In the mid-1990s - under pressure to provide more angling opportunities close to the Eugene-Springfield area - the ODFW decided to give Dexter Lake another chance.

"Lo and behold, people started catching fish," Ziller said. "Even more surprising was that the fish survived all the way through the summer period and produced a nice fishery in the fall and winter."

The state now schedules the release of almost 50,000 "legal-size" trout in Dexter annually. About 35,000 of those are planted in the spring. The balance are stocked after Labor Day to supplement the fall and winter fishing.

The program appears to have caught on with anglers.

"There are boats out there fishing for trout almost any day of the week," Ziller said. "And there's also a pretty good bank fishery, both at the causeway and also upstream from the causeway on the north bank."

The causeway is the most popular spot because people literally can fish from the parking area, and many do rather than clamber around on the rocks below.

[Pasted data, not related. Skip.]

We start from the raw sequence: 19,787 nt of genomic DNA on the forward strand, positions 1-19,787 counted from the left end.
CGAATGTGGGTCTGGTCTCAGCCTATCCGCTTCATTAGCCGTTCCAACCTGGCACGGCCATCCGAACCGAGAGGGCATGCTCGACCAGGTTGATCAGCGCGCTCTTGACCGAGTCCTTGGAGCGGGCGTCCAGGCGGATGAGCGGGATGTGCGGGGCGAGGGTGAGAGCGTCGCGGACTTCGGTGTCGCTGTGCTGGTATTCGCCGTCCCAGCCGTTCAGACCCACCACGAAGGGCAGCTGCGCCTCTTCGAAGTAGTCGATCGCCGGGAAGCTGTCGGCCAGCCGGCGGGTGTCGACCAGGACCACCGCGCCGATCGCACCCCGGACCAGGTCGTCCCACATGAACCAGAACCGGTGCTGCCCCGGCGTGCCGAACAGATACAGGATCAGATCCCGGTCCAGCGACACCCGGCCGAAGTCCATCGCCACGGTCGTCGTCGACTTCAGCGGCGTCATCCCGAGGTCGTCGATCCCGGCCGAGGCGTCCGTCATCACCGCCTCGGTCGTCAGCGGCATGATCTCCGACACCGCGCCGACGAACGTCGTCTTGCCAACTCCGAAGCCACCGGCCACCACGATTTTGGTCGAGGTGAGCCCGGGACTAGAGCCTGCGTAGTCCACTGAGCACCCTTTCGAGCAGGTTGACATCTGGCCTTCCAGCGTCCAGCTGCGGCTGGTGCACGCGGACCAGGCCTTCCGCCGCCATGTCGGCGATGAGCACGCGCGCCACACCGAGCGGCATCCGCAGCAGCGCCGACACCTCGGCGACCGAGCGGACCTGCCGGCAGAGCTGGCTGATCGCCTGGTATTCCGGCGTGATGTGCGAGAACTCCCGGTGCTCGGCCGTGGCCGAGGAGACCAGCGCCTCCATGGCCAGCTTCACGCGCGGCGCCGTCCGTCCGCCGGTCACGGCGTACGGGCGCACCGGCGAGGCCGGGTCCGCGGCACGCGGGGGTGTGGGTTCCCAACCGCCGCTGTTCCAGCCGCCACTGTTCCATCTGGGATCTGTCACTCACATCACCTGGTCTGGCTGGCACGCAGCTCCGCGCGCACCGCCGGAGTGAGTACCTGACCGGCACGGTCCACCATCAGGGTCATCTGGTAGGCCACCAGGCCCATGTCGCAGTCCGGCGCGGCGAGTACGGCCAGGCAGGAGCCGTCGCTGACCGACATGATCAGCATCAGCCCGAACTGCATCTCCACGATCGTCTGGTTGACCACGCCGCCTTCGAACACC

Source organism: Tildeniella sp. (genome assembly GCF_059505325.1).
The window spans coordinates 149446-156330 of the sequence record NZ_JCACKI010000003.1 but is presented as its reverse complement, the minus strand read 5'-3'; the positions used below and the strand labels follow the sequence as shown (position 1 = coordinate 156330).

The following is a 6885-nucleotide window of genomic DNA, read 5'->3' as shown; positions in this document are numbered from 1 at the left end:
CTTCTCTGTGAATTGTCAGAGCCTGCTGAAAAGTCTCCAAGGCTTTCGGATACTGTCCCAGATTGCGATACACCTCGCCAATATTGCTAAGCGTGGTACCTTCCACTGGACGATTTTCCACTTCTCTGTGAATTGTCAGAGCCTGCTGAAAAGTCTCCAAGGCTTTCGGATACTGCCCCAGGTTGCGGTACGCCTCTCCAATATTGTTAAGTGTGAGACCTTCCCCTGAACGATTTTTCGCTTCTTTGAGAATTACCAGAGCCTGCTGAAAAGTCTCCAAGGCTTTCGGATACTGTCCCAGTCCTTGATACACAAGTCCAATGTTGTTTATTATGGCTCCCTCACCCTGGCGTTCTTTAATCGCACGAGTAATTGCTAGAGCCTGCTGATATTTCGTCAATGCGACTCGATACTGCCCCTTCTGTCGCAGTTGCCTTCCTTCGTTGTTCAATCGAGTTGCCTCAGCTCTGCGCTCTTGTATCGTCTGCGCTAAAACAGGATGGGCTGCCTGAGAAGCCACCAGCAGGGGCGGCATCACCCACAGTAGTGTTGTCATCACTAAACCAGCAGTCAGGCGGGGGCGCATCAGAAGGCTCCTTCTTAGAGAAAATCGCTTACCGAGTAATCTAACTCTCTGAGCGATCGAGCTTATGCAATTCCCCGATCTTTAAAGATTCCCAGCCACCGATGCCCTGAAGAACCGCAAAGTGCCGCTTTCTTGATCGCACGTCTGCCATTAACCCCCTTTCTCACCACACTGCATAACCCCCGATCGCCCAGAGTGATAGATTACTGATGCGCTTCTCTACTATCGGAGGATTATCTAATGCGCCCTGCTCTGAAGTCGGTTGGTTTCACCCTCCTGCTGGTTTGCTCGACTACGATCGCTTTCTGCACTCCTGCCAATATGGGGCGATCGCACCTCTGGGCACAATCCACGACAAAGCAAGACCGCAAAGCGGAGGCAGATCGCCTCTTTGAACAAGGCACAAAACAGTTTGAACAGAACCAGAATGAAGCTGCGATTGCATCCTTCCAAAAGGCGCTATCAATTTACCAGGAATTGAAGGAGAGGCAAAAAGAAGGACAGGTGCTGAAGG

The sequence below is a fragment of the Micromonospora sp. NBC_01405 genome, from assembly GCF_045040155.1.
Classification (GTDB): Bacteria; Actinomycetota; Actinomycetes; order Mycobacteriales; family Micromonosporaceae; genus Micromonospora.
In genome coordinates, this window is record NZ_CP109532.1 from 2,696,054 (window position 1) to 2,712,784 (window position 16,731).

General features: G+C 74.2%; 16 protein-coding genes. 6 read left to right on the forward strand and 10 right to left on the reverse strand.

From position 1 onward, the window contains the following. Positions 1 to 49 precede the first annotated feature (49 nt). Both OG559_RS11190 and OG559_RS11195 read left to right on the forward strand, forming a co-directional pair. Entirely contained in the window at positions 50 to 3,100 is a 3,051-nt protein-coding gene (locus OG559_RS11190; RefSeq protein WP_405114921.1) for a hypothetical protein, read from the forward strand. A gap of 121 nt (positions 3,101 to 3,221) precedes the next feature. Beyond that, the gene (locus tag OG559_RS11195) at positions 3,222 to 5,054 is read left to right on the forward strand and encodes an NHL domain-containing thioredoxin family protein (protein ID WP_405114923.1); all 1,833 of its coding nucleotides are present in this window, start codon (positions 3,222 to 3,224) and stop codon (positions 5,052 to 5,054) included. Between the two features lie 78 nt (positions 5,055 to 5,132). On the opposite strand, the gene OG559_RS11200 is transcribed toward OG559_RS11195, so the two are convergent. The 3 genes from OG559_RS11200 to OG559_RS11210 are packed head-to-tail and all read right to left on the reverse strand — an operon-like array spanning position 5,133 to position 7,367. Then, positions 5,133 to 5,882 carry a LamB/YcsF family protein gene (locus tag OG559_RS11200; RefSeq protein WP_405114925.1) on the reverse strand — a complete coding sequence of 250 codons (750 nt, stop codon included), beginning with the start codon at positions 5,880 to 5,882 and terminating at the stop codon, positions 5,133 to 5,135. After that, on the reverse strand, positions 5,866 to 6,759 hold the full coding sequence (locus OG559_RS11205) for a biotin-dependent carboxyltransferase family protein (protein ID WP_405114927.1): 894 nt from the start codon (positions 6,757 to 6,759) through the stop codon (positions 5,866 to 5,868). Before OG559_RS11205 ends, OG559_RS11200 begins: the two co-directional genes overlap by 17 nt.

More than a dozen anglers were fishing from the causeway Sunday morning, in spite of the fact that the bite was "slow."

"There are fish out there, but sometimes they'll bite and sometimes they won't," Tom Liempeck of Eugene said just before noon. "I've got one fish and I've been here since 7 o'clock."

A few minutes later, Liempeck had another trout on briefly before it shook loose.

"They're not swallowing the bait too good today," he said. "They just kind of mouth it."

Sitting in folding chairs a few feet away, Larry Stephens and his daughter, Jody Wood, hadn't had any action on their lines.

"It's still a nice way to spend a day sitting out here in the sun," Stephens said.

The fishing was considerably better over on the northwest corner of the lake, where Herting fished with a couple of buddies.

Herting had four fat rainbow trout in his bucket - all 12- to 14-inch "holdovers" planted by the ODFW last spring. Each had gobbled up a chunk of red and white "Power Bait." Herting's two friends had three similar trout between them.

Fishing isn't the only thing to do at Dexter Lake.

Boat ramps are available at both of the Oregon Parks Department-operated parks on the lake, Dexter on the southwest corner and Lowell on the north side. The lake is suitable for both power boating and sailing.